Sadly, there are not many studies done on digestive enzymes showing the effect on the human body. There are many different digestive enzyme companies on the market. Make sure you are buying from a reputable company that specializes in them. Walgreens, Target, Walmart, GNC and other stores like this are not a great place to buy your supplements. Some of the supplements you find may also contain herbs with the enzymes. They are not one size fits all. Please do your research.
What are Probiotics?
Probiotics are considered yeasts and different live bacteria that are great for your digestive system resulting in overall better health. We consider them "good" bacteria since they help to keep the gut healthy. There are natural probiotics in the things we eat such as yogurt, fermented foods and kombucha.
We need to keep a healthy balance between the good and bad bacteria in the gut. The introduction of antibiotics can cause the balance to be severely disrupted. If you nee to take antibiotics, talk to you doctor about adding in a probiotic. You can find them at most health food stores in the refrigerated section.
Most of these healthy bacteria come from one of two groups. Lactobacillus and Bifidobacterium.
Lactobacillus - "may be the most common probiotic. Commonly found in yogurt and other fermented foods. Different strains can help with diarrhea and may help with people who can't digest lactose, the sugar in milk". (4)
Bifidobacterium - "may be found in some dairy products. It may help ease the symptoms of irritable bowel syndrome (IBS) and some other conditions". (4)
There are many issues that probiotics may help with. However, if you have an auto-immune issue, probiotics may not be the best solution for you. Before you start any new supplement, please research and speak to your medical doctor.
How can they help?
Skin conditions, like eczema
Urinary tract infections
Irritable bowel syndrome
Inflammatory bowel disease (IBD)
Infectious diarrhea (caused by viruses, bacteria, or parasites)
Boost the immune system
Ease allergic disorders such as hay fever
H. pylori (the largest cause of ulcers)
As you can see, they are very different but can assist each other greatly. If I had to choose between one or the other, I would buy digestive enzymes every time. But, that's me. I haven't used probiotics in over a year. I also haven't been on any antibiotics. I have been using the digestive enzymes and feel like they are giving me the greatest benefit. When I was using the probiotic supplements, I didn't notice a difference in my health. I prefer yogurt and fermented food choices over a pill any day.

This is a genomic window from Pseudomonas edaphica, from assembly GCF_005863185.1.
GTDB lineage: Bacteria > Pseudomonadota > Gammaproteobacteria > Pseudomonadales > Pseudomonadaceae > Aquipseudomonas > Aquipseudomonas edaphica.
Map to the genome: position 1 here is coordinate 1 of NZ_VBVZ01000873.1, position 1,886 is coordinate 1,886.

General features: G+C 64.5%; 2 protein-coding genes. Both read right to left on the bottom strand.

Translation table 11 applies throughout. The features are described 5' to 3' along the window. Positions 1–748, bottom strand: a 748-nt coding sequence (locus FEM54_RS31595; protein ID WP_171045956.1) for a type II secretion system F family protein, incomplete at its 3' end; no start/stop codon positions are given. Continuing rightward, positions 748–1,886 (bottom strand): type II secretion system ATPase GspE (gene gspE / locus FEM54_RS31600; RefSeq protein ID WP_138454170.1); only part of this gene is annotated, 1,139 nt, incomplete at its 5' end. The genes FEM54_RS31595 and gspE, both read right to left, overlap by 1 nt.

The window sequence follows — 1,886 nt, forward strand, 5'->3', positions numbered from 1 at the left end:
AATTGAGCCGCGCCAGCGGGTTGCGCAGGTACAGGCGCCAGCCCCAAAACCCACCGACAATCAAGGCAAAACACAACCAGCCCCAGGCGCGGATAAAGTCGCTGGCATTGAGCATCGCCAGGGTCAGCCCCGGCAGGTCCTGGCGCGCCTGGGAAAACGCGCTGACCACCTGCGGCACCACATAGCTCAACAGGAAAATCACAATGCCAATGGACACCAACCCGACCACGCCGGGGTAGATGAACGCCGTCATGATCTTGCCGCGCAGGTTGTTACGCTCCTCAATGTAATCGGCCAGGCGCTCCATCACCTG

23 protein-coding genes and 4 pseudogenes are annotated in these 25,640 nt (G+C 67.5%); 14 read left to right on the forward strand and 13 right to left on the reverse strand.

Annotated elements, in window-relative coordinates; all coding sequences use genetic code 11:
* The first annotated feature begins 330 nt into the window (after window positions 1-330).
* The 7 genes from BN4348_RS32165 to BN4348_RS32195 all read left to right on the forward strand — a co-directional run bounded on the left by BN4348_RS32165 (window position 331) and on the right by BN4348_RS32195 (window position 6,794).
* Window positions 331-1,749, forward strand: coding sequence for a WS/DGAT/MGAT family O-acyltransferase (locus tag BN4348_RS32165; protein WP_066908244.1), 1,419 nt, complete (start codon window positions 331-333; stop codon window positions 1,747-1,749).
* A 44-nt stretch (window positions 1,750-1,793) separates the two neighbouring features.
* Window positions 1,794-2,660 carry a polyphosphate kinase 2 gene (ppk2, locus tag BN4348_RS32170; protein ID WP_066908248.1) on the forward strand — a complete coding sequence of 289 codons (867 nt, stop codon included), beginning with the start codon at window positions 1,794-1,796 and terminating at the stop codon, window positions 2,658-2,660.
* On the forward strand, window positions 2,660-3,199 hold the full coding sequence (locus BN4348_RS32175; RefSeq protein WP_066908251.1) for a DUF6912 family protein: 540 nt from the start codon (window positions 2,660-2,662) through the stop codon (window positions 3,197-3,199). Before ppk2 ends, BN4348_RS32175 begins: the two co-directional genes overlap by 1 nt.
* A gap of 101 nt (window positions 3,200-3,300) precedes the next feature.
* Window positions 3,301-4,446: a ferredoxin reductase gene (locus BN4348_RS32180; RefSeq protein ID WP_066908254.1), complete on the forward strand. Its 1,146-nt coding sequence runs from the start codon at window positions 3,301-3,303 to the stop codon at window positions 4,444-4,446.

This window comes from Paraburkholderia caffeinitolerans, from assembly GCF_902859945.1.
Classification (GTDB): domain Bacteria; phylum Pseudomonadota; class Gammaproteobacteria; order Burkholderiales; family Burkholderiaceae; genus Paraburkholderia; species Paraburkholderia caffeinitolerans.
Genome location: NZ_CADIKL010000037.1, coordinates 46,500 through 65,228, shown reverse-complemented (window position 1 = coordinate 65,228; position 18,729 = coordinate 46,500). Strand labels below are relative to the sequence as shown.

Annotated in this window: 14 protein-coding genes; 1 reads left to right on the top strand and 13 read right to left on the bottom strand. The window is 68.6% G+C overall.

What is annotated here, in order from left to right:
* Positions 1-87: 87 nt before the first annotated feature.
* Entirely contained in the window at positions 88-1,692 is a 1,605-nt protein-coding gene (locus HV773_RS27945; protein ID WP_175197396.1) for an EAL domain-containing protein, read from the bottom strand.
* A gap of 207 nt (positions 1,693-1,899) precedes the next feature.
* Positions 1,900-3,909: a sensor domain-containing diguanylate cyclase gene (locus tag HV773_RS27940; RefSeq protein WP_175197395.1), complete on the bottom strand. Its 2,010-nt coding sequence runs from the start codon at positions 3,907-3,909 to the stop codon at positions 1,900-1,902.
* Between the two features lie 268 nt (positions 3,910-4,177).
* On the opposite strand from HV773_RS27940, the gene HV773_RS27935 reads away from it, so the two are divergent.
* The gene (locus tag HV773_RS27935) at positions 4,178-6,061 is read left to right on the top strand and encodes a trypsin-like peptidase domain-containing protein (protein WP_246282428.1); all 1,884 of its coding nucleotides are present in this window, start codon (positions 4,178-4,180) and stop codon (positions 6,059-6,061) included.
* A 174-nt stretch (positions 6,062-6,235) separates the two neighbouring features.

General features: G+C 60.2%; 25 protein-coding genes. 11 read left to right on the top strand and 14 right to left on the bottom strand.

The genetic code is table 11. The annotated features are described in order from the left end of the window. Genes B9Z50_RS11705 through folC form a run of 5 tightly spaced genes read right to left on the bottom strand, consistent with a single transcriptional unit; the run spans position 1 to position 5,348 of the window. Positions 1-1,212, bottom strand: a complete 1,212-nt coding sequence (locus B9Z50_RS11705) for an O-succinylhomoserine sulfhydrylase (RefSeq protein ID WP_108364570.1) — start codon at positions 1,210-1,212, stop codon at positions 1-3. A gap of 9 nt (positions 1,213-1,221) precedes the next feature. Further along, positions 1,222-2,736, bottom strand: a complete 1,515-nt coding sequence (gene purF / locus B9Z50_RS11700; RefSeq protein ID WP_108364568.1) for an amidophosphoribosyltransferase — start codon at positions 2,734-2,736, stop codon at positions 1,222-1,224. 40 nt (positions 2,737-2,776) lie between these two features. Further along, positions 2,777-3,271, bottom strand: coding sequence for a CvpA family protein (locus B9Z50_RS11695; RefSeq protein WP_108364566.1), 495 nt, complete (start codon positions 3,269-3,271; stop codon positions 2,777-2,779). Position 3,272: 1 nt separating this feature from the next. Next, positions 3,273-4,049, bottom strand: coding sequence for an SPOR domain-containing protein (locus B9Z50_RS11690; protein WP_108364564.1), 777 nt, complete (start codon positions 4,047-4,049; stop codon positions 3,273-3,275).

If you have any questions, please let me know. Send an email to firstname.lastname@example.org. Since every person is different, it is hard to say "If I were you I would use this one". If you want to book an appointment, please send a message so I am able to accommodate your request. Have a wonderful day!
Love and light,
Caution: The material on this page is not meant to take the place of diagnosis and treatment by a qualified medical practitioner. Since the actual use of this product by others is beyond our control, no expressed or implied guarantee as to the effects of their use can be given nor liability taken. Use at your own discretion. Any application of the recommendations is at the user’s risk. Sweet Willow Spirit, LLC disclaims any liability arising directly or indirectly from the use of this information and assumes no responsibility for any actions taken. This should not be used in place of traditional therapies but solely as a complementary means for bringing well-being. The FDA has not evaluated the statements on this website. No claims are made as to any medicinal value of any oil or healing modality.
(1) Digestion and Enzymes: http://www.bbc.co.uk/bitesize/ks3/science/organisms_behaviour_health/diet_drugs/revision/5/
(2) Studies Show Multitude of Benefits With Digestive Enzyme Supplements: https://1md.org/article/benefits-digestive-enzymes-clinical-studies-1md
(3) What is Amylase? - Definition & Function. Catherine Konopka. https://study.com/academy/lesson/what-is-amylase-definition-function.html
(4) What are Probiotics? https://www.webmd.com/digestive-disorders/what-are-probiotics#1